these words; "But may I," said he, "rely on the assurance you
give me of Ganem's virtue?" "Yes," replied Fetnah, "you may. I
would not for the world conceal the truth from you; and to prove
to you that I am sincere, I must make a confession, which perhaps
may displease you, but I beg pardon of your majesty beforehand."
"Speak, daughter," said Haroon al Rusheed, "I forgive you all,
provided you conceal nothing from me." "Well, then," replied
Fetnah, "let me inform you, that Ganem's respectful behaviour,
joined to all the good offices he did me, gained him my esteem. I
went further yet: you know the tyranny of love: I felt some
tender inclination rising in my breast. He perceived it; but far
from availing himself of my frailty, and notwithstanding the
flame which consumed him, he still remained steady in his duty,
and all that his passion could force from him were the words I
have already repeated to your majesty, ‘That which belongs to the
master is forbidden to the slave.'"

This ingenuous confession might have provoked any other man than
the caliph; but it completely appeased that prince. He commanded
her to rise, and making her sit by him, "Tell me your story,"
said he, "from the beginning to the end." She did so, with
artless simplicity, passing slightly over what regarded Zobeide,
and enlarging on the obligations she owed to Ganem; but above
all, she highly extolled his discretion, endeavouring by that
means to make the caliph sensible that she had been under the
necessity of remaining concealed in Ganem's house, to deceive
Zobeide. She concluded with the young merchant's escape, which
she plainly told the caliph she had compelled him to, that he
might avoid his indignation.

When she had done speaking, the caliph said to her, "I believe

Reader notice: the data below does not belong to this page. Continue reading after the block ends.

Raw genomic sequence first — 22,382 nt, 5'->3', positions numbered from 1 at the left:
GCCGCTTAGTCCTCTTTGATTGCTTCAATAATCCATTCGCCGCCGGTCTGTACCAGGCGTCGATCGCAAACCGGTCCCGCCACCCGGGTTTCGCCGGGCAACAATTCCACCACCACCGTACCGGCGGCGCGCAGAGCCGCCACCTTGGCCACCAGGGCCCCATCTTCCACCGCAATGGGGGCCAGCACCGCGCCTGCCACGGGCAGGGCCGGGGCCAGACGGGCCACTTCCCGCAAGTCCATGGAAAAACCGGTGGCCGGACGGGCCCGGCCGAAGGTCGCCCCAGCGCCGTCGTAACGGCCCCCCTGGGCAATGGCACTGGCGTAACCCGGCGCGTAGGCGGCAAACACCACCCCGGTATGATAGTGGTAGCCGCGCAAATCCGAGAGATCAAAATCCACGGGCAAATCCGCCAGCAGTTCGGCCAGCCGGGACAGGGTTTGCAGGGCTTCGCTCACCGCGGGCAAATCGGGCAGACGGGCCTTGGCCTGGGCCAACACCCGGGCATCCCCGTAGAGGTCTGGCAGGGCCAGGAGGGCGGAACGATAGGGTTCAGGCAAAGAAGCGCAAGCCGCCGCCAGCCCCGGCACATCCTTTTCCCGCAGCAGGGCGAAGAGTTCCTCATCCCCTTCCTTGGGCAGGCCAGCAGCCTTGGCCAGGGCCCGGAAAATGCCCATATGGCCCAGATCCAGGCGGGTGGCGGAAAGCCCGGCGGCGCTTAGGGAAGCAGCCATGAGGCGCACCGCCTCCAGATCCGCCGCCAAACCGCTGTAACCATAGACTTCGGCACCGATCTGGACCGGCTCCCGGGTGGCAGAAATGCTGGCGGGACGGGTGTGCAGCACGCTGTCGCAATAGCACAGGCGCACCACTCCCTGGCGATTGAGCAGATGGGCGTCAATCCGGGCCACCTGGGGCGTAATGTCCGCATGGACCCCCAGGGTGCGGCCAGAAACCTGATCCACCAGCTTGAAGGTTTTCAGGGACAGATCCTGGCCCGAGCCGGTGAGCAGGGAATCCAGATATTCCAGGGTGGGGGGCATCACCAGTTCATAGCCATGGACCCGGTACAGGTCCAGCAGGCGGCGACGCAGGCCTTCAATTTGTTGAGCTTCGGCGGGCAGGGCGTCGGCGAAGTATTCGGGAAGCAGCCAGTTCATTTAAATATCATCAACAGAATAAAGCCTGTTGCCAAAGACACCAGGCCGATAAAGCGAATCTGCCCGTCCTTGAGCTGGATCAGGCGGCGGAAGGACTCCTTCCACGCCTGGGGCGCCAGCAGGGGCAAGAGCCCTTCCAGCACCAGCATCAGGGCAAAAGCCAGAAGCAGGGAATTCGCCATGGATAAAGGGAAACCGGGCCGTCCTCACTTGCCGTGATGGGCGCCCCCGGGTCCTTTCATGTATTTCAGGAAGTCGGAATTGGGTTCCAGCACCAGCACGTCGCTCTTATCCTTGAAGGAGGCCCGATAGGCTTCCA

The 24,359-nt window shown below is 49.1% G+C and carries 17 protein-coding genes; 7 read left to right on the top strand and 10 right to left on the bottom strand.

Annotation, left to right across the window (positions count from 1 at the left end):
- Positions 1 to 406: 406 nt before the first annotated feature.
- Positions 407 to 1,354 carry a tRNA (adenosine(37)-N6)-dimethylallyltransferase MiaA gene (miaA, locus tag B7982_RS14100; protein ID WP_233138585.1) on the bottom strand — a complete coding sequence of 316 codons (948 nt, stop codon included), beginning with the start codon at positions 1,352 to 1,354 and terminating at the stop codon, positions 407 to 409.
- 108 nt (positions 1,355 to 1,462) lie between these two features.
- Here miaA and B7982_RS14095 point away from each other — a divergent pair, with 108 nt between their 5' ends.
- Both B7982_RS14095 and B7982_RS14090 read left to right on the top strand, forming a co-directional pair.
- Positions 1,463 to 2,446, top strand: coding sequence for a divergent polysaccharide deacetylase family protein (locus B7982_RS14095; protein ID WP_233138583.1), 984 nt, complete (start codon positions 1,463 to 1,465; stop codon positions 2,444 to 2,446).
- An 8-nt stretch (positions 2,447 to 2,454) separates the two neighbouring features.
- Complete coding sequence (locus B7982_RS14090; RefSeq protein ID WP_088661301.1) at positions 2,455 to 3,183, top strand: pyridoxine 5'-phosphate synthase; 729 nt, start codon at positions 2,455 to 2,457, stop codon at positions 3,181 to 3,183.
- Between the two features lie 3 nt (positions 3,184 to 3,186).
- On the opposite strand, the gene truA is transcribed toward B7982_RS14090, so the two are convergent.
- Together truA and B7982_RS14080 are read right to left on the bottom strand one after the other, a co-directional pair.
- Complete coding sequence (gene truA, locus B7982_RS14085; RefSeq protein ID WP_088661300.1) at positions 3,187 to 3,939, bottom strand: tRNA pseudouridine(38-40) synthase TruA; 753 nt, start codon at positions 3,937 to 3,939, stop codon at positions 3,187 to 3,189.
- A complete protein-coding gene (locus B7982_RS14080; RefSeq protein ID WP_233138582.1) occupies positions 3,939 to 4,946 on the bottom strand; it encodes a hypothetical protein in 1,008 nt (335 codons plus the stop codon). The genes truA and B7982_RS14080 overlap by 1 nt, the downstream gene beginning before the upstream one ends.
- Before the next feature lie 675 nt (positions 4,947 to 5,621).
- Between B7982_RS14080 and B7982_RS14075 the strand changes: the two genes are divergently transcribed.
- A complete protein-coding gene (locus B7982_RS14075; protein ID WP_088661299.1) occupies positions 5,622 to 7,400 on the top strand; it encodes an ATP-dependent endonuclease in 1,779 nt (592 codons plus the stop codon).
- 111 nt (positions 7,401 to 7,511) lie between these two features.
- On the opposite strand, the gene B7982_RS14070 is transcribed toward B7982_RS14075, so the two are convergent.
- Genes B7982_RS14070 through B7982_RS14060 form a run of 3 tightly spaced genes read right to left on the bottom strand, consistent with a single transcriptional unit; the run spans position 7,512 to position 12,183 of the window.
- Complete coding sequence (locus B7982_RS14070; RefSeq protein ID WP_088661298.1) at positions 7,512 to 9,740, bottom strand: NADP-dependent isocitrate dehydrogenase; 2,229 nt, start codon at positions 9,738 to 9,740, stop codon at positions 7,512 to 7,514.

all you have told me; but why was it so long before you let me
hear from you? Was there any need of staying a whole month after
my return, before you sent me word where you were?" "Commander of
the true believers," answered Fetnah, "Ganem went abroad so very
seldom, that you need not wonder we were not the first that heard
of your return. Besides, Ganem, who took upon him to deliver the
letter I wrote to Nouron Nihar, was a long time before he could
find an opportunity of putting it into her own hands."

"It is enough, Fetnah," replied the caliph; "I acknowledge my
fault, and would willingly make amends for it, by heaping favours
on the young merchant of Damascus. Consider, therefore, what I
can do for him. Ask what you think fit, and I will grant it."
Hereupon the favourite fell down at the caliph's feet, with her
face to the ground; and rising again, said, "Commander of the
true believers, after returning your majesty thanks for Ganem, I
most humbly entreat you to cause it to be published throughout
your do minions, that you pardon the son of Abou Ayoub, and that
he may safely come to you." "I must do more," rejoined the
prince, "in requital for having saved your life, and the respect
he has strewn for me, to make amends for the loss of his fortune.
In short, to repair the wrong I have done to himself and his
family, I give him to you for a husband." Fetnah had no words
expressive enough to thank the caliph for his generosity: she
then withdrew into the apartment she had occupied before her